Two women — a second-generation American and a newly naturalized citizen — are the candidates hoping to fill the vacant seat in Assembly District 16.
Either Republican Reyna Sajdak, who ran unopposed in the primary, and Democrat Cecelia Gonzalez, who beat out three candidates for the nomination, will replace Democrat Heidi Swank, who is not seeking another term.
The district is home to the Strip, UNLV and McCarran International Airport.
Gonzalez, 28, said she was inspired to run for office in 2018 when Nevada became the first state with a majority-female Legislature. She acknowledges that she’s young, but is also motivated by other young people also running for office.
She is currently a doctoral student at UNLV studying multicultural education. She recently worked as a field organizer for the Elizabeth Warren campaign.
Gonzalez said she wants to make education more equitable. She said she wants to decrease classroom sizes and attract more diverse teachers. She said she wants to increase funding to education, which will require creativity during the coronavirus crisis.
To address the revenue shortfalls due to the coronavirus pandemic, Gonzalez said she wants to focus on bipartisanship, look at diversifying Nevada’s economy and offering improvements and incentives to attract business and entrepreneurship.
“We all need to come to the table and work together to move our state forward. We’re all fighting to better Nevada together,” she said.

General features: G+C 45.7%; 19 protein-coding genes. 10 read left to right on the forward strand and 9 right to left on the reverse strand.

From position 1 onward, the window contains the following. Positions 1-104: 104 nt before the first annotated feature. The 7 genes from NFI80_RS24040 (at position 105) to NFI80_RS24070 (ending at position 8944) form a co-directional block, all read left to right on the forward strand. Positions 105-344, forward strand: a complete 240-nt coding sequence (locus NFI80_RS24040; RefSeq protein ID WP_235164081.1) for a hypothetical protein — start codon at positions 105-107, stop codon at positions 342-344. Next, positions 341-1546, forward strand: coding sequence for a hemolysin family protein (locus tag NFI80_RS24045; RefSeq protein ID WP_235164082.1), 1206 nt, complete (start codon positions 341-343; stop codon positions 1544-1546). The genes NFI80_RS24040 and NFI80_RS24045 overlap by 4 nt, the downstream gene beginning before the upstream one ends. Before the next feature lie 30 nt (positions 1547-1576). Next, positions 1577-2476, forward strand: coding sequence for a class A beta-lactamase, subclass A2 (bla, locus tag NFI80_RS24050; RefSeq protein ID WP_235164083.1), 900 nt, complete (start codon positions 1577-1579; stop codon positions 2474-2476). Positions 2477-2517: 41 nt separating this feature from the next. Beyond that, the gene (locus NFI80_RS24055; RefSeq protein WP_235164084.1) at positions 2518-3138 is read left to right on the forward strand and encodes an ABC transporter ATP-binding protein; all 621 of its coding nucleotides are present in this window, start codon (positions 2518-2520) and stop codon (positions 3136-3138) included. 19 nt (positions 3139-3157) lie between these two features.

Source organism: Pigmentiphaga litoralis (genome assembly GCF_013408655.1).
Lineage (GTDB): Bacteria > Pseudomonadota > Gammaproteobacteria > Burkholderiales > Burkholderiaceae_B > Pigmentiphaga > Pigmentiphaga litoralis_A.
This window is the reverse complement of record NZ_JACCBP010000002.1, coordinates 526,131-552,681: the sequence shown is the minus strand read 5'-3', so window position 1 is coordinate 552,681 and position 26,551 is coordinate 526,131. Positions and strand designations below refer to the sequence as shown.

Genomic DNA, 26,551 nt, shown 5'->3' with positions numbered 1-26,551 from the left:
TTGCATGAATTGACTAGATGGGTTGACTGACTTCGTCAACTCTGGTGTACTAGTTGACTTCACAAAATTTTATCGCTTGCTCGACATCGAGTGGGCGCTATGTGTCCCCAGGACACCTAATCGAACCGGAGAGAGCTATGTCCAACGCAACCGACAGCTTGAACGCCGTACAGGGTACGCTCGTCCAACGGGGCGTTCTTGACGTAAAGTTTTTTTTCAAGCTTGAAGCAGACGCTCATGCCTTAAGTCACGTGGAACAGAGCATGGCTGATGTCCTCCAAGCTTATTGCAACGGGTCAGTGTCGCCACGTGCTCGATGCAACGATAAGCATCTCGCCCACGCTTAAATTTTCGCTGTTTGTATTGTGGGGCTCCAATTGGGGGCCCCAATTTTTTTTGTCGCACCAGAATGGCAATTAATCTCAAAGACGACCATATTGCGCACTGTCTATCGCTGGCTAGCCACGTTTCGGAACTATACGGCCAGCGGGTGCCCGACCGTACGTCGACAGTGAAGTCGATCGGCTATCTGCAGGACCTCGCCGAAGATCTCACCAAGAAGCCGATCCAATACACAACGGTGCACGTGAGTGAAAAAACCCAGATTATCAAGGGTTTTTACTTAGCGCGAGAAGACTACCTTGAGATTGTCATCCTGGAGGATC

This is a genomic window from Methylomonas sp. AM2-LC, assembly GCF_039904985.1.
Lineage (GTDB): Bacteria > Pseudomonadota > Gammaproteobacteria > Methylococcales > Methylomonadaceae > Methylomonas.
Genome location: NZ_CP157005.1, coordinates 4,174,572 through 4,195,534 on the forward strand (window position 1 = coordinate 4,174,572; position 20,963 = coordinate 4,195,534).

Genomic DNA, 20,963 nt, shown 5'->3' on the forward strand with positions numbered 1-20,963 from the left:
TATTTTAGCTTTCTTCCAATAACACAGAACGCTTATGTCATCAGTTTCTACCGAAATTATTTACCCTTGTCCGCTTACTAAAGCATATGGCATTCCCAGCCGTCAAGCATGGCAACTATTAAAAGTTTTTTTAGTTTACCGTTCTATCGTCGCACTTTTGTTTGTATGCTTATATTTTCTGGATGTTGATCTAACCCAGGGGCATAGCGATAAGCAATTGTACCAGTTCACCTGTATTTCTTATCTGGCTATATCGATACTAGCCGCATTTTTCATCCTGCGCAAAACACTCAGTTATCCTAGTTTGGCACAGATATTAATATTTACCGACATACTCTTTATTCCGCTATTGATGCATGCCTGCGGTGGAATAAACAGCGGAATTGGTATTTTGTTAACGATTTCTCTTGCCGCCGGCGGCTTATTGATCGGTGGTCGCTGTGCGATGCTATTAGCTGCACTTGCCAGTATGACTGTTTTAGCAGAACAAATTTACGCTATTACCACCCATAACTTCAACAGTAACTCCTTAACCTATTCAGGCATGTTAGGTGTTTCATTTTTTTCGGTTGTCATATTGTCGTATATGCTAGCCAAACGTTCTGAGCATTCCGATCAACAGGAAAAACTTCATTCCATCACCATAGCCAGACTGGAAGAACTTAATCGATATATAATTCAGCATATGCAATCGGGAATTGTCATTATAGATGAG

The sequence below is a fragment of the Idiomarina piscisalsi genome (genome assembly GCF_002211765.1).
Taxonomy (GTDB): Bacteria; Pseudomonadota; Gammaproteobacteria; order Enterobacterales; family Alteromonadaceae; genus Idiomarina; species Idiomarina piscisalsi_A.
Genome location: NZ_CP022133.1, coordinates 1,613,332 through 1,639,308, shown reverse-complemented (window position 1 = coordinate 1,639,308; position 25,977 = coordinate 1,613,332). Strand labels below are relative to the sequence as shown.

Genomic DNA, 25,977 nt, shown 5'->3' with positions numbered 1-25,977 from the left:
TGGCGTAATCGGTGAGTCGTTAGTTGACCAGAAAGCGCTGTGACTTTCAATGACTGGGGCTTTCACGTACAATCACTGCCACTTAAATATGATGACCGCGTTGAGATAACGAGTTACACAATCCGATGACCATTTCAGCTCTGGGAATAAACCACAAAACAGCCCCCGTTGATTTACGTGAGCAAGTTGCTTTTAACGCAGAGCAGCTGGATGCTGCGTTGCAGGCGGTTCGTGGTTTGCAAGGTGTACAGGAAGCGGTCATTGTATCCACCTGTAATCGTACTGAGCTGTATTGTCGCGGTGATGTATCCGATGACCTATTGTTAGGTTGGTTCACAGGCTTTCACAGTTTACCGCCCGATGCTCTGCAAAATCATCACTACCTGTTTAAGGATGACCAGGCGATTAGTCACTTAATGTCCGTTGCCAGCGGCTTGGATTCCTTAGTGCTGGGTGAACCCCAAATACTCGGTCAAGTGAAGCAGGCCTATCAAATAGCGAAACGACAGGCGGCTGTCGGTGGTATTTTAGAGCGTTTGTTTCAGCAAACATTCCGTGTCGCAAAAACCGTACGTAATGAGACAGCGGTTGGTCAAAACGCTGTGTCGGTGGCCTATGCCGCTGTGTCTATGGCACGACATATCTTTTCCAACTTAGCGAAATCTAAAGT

As a Thai-Mexican-American daughter of immigrants, Gonzalez said she doesn’t see herself represented in public office.
“I live in a district that is about 45 percent Hispanic population, and our government should reflect the communities that they serve,” she said.
“I want to make sure that our community is represented in those areas, and that our community has a new perspective and passionate about the community. And I’m ready to get started.”
Sajdak, 54, who owns a real estate business, is also the wife of Clark County Republican Party Chairman David Sajdak. If she were to be elected, she would focus on safer schools, education and business, she told the Review-Journal.
“And no new taxes,” she added.
To address the pandemic, Sajdak suggested revisiting contracts and determining how the state may be able to deliver the same services for less money, as well as reducing the cost of business licensing fees for blue-collar jobs and other small businesses.
Originally from Mexico, Sajdak was naturalized last year.
“I became a citizen, and now I’m running for Assembly District 16 to give back,” she said.